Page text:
AW: It started during my freshman year when I redshirted. Something coach Bryan Harsin said to me, he always preached for us redshirt guys to work while we wait. Coach Harsin is at Auburn now. A redshirt year isn’t a year off. It was one of the best things for me. It allowed me to take some time to develop both mentally and physically. I watched film on a bunch of guys. I would watch film on the returners on my team. I looked for where they were productive and which areas they could improve in. I always took something away from that. I identified which techniques I liked and disliked. I took the best from everybody and applied myself. 

As I watched our games from the sidelines, I noticed a lot of opportunities out there. I was watching film of our field goal blocking team. I was watching film on kickoffs in the locker room with my pads on right before a game (laughs). If I could find something, anything that could swing the game in our favor, I was going to identify and exploit it. I never hesitated to walk up to my coaches and share an idea with them. They gave me the freedom to call things and make adjustments. They trusted me. They knew how much time I spent in the film room on special teams. I was always trying to further my understanding of the game.

JM: That’s incredible. I’m not sure I’ve ever spoken with a player that is so dedicated to special teams. You’re more than that, though. You also play cornerback. Tell me a little about the skill set you possess there.

AW: I’m a physical corner. I like to play with a little finesse as well. I played for three different cornerback coaches at Boise State. Every single one of them taught me something different. We always talked about football intelligence, which I feel might be my strongest asset on the field. 

I’ll call things out for my teammates as well. I’m trying to help every single one of us succeed. I want all of us to understand the game at a high level, to understand how offenses are trying to attack us. I understand formations, personnel, and things of that nature. There are a thousand things that go into it. Down and distance is very important. You have to understand situational football, things like the two-minute drill.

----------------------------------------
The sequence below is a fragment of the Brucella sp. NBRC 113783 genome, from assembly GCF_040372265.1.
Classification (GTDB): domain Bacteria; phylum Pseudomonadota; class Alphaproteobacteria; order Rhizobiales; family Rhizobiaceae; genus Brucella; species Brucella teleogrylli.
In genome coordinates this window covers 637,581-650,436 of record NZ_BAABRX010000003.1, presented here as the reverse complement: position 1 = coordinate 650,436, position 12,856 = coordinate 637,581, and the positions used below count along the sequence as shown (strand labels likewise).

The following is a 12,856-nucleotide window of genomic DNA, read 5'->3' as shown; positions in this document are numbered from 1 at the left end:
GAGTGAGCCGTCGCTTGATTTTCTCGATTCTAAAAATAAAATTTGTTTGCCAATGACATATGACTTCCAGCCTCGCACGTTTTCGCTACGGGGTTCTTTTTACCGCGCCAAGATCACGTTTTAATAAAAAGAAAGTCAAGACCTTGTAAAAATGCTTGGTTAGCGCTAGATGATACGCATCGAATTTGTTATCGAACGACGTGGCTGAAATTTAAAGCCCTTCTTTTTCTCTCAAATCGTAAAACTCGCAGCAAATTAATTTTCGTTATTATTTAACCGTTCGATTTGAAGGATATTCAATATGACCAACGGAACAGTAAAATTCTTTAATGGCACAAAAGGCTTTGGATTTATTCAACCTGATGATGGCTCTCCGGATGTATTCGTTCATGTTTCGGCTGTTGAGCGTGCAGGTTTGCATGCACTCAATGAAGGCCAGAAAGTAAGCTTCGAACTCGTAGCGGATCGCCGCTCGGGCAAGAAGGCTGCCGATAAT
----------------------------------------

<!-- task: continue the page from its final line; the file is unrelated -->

I’m also a playmaker at the position. I can make a tackle on a runner in space. I made big plays in big games. If you go back and watch all my championship games, those were probably my best games. I had a lot of other great games as well, but I always stepped up on the biggest stage. I was motivated to get better and better every game, every season. I may have played my best game in my final game at Boise State. 

JM: That’s terrific. You’ve really impressed me today, Avery. In closing, why should an NFL team use one of their draft picks on Avery Williams?

AW: Avery Williams is going to give you his heart. I’m gonna put my heart on the table and give you my all. I feel like I’m one of the most versatile players in this draft. I’m a kick returner, a punt returner, I can block punts, and I can block field goals. I can play as a nickel corner in the slot. I can cover the fastest receiver on the other team. I can blitz and rush the quarterback. 

I’ve been used in a variety of ways and I’ve been exposed to everything on defense. This past year alone, I played snaps at safety, outside corner, and in the slot. I’m a four-year starter with a lot of experience. I’m a high-character guy that loves the game. You never have to worry about me off the field. I’m the first guy in, last one out type. You know what you’re getting in me. I’m never going to lose focus. 

Another thing, I can actually play on offense as well. I wish none of our 2020 games got canceled because our coaches had some plays for me at running back (laughs). That would have been fun. We just didn’t end up getting around to it. 

That’s just some of the things I can do.

Written By:

Justin Melo

Writer, Interviewer

Justin Melo is an NFL draft analyst that cut his teeth at The Draft Breakdown and USA Today's Draft Wire. He specializes in interviewing prospects, but also produces big boards, mock drafts, and scouting reports. He also covers the Tennessee Titans nationally for Broadway Sports Media and SB Nation.